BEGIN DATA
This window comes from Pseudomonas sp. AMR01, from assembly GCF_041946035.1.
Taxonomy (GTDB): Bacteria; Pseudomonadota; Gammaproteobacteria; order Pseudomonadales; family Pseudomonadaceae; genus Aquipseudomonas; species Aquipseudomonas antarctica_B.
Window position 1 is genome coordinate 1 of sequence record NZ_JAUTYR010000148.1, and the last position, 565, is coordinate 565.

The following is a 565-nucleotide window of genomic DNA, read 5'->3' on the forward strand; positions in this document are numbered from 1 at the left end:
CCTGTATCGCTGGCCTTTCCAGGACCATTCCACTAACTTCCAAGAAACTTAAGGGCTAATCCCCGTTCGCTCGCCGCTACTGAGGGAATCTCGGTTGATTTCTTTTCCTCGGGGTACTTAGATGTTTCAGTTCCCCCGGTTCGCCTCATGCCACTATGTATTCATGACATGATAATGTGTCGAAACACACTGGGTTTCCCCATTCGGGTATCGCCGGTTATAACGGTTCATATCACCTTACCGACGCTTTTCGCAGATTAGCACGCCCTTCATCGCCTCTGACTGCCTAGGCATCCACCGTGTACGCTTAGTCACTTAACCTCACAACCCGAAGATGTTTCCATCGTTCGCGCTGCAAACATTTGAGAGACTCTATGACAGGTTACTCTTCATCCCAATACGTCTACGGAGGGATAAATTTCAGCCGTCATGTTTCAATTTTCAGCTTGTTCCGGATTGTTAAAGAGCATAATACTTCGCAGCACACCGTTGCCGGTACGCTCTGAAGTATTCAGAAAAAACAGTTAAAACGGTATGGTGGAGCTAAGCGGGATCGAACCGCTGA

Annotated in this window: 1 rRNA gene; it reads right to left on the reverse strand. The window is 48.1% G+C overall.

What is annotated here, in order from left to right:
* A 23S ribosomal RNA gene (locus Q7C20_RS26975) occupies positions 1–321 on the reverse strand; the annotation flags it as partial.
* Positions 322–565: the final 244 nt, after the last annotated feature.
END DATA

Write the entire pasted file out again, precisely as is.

This window comes from Pseudomonas sp. AMR01, from assembly GCF_041946035.1.
Taxonomy (GTDB): Bacteria; Pseudomonadota; Gammaproteobacteria; order Pseudomonadales; family Pseudomonadaceae; genus Aquipseudomonas; species Aquipseudomonas antarctica_B.
Window position 1 is genome coordinate 1 of sequence record NZ_JAUTYR010000148.1, and the last position, 565, is coordinate 565.

The following is a 565-nucleotide window of genomic DNA, read 5'->3' on the forward strand; positions in this document are numbered from 1 at the left end:
CCTGTATCGCTGGCCTTTCCAGGACCATTCCACTAACTTCCAAGAAACTTAAGGGCTAATCCCCGTTCGCTCGCCGCTACTGAGGGAATCTCGGTTGATTTCTTTTCCTCGGGGTACTTAGATGTTTCAGTTCCCCCGGTTCGCCTCATGCCACTATGTATTCATGACATGATAATGTGTCGAAACACACTGGGTTTCCCCATTCGGGTATCGCCGGTTATAACGGTTCATATCACCTTACCGACGCTTTTCGCAGATTAGCACGCCCTTCATCGCCTCTGACTGCCTAGGCATCCACCGTGTACGCTTAGTCACTTAACCTCACAACCCGAAGATGTTTCCATCGTTCGCGCTGCAAACATTTGAGAGACTCTATGACAGGTTACTCTTCATCCCAATACGTCTACGGAGGGATAAATTTCAGCCGTCATGTTTCAATTTTCAGCTTGTTCCGGATTGTTAAAGAGCATAATACTTCGCAGCACACCGTTGCCGGTACGCTCTGAAGTATTCAGAAAAAACAGTTAAAACGGTATGGTGGAGCTAAGCGGGATCGAACCGCTGA

Annotated in this window: 1 rRNA gene; it reads right to left on the reverse strand. The window is 48.1% G+C overall.

What is annotated here, in order from left to right:
* A 23S ribosomal RNA gene (locus Q7C20_RS26975) occupies positions 1–321 on the reverse strand; the annotation flags it as partial.
* Positions 322–565: the final 244 nt, after the last annotated feature.